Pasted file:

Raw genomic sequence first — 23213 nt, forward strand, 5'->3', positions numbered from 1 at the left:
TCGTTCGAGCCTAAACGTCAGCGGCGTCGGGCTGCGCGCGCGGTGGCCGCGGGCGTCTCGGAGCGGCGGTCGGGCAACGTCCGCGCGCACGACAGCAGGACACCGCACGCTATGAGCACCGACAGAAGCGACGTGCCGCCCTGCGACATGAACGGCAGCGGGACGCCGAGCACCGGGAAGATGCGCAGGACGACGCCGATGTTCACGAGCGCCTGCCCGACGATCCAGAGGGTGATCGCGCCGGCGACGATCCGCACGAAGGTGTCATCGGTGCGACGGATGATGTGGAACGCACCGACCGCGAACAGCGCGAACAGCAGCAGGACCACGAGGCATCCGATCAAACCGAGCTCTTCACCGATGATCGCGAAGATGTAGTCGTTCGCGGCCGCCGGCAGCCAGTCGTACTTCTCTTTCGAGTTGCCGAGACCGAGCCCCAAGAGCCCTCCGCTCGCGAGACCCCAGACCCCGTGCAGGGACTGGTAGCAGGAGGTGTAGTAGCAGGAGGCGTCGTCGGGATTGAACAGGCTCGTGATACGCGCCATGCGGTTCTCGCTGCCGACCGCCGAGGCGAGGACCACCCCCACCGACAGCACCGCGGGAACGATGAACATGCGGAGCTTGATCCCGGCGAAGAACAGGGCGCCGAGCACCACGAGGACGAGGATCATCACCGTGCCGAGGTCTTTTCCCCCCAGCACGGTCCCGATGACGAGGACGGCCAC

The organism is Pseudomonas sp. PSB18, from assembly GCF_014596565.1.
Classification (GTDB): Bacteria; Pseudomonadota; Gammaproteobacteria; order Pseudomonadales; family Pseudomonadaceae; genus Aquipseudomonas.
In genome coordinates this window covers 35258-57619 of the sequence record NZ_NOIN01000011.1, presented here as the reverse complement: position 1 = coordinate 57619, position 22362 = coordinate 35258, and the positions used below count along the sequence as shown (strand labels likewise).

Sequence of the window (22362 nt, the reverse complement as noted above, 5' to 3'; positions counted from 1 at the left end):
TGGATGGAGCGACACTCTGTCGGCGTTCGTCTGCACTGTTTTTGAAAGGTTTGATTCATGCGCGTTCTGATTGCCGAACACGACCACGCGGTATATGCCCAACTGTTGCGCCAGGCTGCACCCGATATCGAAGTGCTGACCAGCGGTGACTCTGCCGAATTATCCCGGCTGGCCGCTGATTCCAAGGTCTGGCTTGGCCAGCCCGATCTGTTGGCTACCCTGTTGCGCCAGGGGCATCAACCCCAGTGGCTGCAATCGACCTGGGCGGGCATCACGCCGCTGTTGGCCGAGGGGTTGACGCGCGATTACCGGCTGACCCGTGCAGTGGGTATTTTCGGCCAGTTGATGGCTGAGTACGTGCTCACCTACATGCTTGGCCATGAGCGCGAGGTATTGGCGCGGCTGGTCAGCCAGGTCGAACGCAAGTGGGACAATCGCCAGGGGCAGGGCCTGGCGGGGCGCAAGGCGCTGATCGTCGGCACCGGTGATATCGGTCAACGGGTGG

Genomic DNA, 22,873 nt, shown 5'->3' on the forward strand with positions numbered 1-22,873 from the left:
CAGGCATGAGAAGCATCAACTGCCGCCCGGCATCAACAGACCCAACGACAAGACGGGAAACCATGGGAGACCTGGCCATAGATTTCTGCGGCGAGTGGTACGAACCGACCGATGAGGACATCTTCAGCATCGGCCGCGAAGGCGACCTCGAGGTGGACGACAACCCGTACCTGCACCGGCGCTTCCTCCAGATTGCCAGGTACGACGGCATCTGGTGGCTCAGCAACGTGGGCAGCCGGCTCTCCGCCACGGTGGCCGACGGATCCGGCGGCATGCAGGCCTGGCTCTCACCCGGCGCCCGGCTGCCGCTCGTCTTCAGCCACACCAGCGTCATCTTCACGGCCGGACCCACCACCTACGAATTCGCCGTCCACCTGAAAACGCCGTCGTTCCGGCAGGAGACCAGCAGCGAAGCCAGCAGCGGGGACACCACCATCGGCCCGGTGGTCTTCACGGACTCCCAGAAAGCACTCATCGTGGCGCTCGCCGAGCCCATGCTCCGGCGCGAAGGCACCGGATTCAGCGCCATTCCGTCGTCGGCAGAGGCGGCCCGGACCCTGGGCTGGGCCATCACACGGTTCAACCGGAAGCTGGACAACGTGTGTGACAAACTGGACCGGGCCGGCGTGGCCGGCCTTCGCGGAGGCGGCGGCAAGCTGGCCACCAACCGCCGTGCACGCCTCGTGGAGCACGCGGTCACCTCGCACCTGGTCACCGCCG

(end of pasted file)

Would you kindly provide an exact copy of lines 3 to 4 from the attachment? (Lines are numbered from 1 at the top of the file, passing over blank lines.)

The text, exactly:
The organism is Pseudomonas sp. PSB18, from assembly GCF_014596565.1.
Classification (GTDB): Bacteria; Pseudomonadota; Gammaproteobacteria; order Pseudomonadales; family Pseudomonadaceae; genus Aquipseudomonas.